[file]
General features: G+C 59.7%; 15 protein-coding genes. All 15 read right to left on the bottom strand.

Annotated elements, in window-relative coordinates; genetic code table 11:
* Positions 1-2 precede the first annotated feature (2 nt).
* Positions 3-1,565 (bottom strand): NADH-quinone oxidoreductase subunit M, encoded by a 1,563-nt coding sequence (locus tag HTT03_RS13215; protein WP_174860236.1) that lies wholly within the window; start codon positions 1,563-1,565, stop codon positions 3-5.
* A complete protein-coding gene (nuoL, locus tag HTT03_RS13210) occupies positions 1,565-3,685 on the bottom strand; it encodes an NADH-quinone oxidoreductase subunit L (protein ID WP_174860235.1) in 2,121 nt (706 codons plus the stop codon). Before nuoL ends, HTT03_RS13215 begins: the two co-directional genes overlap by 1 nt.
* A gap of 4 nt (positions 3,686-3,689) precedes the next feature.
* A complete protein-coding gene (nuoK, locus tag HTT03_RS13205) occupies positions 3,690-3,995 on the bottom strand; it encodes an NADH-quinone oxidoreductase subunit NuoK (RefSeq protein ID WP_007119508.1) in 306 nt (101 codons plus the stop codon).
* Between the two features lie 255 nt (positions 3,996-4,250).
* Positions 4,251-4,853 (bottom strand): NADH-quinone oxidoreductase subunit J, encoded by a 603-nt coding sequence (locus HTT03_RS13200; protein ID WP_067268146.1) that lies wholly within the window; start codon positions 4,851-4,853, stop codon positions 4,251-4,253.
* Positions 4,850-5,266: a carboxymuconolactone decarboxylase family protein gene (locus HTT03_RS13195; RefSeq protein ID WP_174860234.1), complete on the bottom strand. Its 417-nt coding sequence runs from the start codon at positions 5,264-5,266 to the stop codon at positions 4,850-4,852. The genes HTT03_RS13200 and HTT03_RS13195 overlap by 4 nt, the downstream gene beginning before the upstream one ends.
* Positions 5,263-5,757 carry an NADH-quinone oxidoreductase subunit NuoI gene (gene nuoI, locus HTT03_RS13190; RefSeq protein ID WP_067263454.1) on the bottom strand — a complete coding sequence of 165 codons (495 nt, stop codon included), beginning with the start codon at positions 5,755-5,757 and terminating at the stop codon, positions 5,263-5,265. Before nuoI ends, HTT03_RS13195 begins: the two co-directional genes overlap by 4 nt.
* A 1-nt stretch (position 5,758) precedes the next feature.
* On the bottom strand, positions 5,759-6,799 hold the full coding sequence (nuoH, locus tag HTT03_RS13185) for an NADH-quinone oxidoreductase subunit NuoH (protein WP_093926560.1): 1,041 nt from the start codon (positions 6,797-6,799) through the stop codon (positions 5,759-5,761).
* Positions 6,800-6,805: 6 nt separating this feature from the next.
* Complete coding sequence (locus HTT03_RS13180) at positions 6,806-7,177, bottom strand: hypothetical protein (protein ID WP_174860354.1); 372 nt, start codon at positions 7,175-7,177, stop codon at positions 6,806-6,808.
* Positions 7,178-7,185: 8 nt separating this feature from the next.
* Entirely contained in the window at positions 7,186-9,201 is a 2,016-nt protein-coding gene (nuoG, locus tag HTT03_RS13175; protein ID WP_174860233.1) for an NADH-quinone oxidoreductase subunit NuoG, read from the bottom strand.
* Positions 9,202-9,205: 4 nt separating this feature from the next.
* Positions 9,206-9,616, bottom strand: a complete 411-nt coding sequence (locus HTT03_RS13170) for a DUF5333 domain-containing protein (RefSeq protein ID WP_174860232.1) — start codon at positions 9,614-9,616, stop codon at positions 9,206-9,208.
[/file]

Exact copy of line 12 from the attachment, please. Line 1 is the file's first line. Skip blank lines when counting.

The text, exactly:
* A 1-nt stretch (position 5,758) precedes the next feature.